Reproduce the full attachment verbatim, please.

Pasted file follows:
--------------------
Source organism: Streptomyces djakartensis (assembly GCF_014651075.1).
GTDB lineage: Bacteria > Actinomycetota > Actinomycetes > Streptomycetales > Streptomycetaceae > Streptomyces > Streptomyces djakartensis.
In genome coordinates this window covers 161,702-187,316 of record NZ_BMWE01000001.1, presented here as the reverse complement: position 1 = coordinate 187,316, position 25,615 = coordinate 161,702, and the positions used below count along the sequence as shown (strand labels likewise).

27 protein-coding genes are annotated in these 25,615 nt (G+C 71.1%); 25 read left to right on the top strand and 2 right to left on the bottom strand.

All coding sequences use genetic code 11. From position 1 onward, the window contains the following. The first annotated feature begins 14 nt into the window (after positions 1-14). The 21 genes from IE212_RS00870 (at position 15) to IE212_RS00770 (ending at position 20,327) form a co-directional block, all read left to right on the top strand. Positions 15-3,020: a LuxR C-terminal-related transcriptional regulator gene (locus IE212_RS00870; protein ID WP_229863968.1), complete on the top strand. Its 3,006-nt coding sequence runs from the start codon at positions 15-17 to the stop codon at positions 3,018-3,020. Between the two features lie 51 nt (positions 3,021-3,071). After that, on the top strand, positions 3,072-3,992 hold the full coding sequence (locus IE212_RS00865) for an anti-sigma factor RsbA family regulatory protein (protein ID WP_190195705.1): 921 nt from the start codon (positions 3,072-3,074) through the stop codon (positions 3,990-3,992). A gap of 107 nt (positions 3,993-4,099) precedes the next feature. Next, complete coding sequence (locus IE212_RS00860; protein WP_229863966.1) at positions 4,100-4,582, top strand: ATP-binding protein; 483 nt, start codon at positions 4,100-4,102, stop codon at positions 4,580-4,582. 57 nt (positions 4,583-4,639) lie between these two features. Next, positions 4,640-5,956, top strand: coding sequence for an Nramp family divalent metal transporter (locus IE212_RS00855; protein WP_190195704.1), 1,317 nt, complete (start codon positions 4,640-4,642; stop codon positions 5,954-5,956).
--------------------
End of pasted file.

Source organism: Streptomyces djakartensis (assembly GCF_014651075.1).
GTDB lineage: Bacteria > Actinomycetota > Actinomycetes > Streptomycetales > Streptomycetaceae > Streptomyces > Streptomyces djakartensis.
In genome coordinates this window covers 161,702-187,316 of record NZ_BMWE01000001.1, presented here as the reverse complement: position 1 = coordinate 187,316, position 25,615 = coordinate 161,702, and the positions used below count along the sequence as shown (strand labels likewise).

27 protein-coding genes are annotated in these 25,615 nt (G+C 71.1%); 25 read left to right on the top strand and 2 right to left on the bottom strand.

All coding sequences use genetic code 11. From position 1 onward, the window contains the following. The first annotated feature begins 14 nt into the window (after positions 1-14). The 21 genes from IE212_RS00870 (at position 15) to IE212_RS00770 (ending at position 20,327) form a co-directional block, all read left to right on the top strand. Positions 15-3,020: a LuxR C-terminal-related transcriptional regulator gene (locus IE212_RS00870; protein ID WP_229863968.1), complete on the top strand. Its 3,006-nt coding sequence runs from the start codon at positions 15-17 to the stop codon at positions 3,018-3,020. Between the two features lie 51 nt (positions 3,021-3,071). After that, on the top strand, positions 3,072-3,992 hold the full coding sequence (locus IE212_RS00865) for an anti-sigma factor RsbA family regulatory protein (protein ID WP_190195705.1): 921 nt from the start codon (positions 3,072-3,074) through the stop codon (positions 3,990-3,992). A gap of 107 nt (positions 3,993-4,099) precedes the next feature. Next, complete coding sequence (locus IE212_RS00860; protein WP_229863966.1) at positions 4,100-4,582, top strand: ATP-binding protein; 483 nt, start codon at positions 4,100-4,102, stop codon at positions 4,580-4,582. 57 nt (positions 4,583-4,639) lie between these two features. Next, positions 4,640-5,956, top strand: coding sequence for an Nramp family divalent metal transporter (locus IE212_RS00855; protein WP_190195704.1), 1,317 nt, complete (start codon positions 4,640-4,642; stop codon positions 5,954-5,956).